I started with "primordial ooze"- not much to see here. The first organic molecules, polymerization of them into proteins and RNA, and then eventual compartmentalization into the first organisms will be added with quilting.
The next panel shows an undersea hydothermal vent. Hydrothermal vents are one of the few places where extremophiles still live- organisms that don't require oxygen or light for metabolism and life. There are some quite technical definitions for chemoautotrophs but the main idea is that they make organic molecules from carbon dioxide and utilize inorganic energy sources like hydrogen sulfide or ammonia.
Then follows the great oxygenation event, and the rise of cyanobacteria. This panel depicts stromatolites (a type of cyanobacteria) which are still currently found in a few isolated places. This period was especially critical since prior to the development of photosynthesis and the ability of photosynthesizing organisms to convert carbon dioxide to oxygen, there was virtually no oxygen in earth's atmosphere. To me, this is really really nifty- the idea that all the oxygen that we take for granted and that supports most life as we know it was spewed forth by billions of tiny bacteria over billions of years.
The great oxygenation event (among other things) paved the way for the Cambrian explosion which is marked by the proliferation of vast diversity among organisms. This panel shows several, including a trilobite (I feel like they're sort of the poster children for this era), an opabinia, a hallucigenia, and a couple other things I don't actually know the names of. This image is the bottom right hand corner and marks the turning point into what I'd think of as more "normal" life forms.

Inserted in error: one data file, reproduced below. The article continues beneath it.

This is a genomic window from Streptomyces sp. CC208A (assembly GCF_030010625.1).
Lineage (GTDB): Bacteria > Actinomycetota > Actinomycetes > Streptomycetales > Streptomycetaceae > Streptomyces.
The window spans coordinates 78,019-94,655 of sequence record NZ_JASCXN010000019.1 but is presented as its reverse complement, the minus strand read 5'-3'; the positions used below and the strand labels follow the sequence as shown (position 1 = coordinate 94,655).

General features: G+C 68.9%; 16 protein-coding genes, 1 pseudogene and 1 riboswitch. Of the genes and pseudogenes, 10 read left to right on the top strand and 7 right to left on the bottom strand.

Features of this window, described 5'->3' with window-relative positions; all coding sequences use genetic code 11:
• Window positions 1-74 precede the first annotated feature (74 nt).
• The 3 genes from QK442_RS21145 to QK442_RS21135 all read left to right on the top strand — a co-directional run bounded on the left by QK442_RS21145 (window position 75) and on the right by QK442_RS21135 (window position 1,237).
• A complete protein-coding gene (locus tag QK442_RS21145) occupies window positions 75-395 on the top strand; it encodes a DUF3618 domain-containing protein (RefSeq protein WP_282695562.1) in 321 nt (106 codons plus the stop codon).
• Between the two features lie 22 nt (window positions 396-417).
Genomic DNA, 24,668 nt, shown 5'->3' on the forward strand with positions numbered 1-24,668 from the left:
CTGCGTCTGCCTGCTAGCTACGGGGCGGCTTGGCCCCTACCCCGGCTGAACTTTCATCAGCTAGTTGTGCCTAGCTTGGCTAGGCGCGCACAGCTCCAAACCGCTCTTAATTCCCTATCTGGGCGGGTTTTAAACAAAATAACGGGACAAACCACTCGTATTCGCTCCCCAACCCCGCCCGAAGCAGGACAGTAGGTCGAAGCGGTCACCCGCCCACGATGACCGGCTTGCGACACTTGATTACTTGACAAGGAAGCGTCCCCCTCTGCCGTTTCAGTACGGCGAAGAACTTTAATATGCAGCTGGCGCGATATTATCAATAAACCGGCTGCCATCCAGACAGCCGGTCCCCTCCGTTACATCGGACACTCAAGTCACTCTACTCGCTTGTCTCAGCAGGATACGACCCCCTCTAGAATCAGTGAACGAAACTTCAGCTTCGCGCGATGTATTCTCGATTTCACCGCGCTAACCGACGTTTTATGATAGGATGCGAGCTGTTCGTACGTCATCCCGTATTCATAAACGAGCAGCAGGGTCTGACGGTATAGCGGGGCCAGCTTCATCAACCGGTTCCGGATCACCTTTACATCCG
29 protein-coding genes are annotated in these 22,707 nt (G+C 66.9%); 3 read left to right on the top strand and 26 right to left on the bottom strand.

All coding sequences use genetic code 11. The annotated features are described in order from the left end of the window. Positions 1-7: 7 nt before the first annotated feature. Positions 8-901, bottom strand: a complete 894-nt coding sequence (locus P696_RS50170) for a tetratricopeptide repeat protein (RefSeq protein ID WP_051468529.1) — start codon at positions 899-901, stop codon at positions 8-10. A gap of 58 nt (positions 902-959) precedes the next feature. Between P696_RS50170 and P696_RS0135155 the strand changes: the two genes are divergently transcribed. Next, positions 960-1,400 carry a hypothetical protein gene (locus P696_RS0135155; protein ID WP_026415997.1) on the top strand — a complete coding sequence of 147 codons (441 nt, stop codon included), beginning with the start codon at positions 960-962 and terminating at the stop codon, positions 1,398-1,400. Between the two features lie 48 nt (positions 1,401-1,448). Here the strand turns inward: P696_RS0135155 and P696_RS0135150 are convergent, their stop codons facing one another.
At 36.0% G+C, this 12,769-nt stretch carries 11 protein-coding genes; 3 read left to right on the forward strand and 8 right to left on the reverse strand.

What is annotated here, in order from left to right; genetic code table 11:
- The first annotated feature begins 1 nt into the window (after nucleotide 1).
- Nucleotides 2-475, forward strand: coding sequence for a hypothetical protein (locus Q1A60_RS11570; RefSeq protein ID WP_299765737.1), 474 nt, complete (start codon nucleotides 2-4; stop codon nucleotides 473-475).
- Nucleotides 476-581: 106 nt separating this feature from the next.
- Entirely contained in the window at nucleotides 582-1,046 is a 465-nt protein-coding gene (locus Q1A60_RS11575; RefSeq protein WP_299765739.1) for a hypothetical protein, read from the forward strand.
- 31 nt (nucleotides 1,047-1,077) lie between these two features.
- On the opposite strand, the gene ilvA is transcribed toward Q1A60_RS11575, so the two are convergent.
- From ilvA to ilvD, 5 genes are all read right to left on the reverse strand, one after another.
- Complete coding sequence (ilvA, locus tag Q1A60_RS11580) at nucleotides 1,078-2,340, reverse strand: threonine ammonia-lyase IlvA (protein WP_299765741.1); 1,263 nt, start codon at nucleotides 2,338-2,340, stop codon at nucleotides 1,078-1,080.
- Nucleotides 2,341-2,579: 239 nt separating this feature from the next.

Next up is a Eurypterid, a type of large under sea scorpion. Eurypterids were key predators and though some species were in the 15 inch range, others grew up to 6-8 feet. They thrived for a long (long) time from the Ordovician through the Permian eras. He's swimming along with a jawless primitive fish from the Silurian period (which is partway through the reign of the eurypterids).
During the Silurian, the first terrestrial life appeared, and ferns first appeared during the Devonian period (right after the Silurian). The fern is accompanied by an early terrestrial arachnid from the order Trigonotarbida. Although they were small, they did feed off other arthropods, and after the giant under sea scorpion, I was ready for something that would eat bugs....
Here's where I'll leave it for today, and more animals will come along later this week!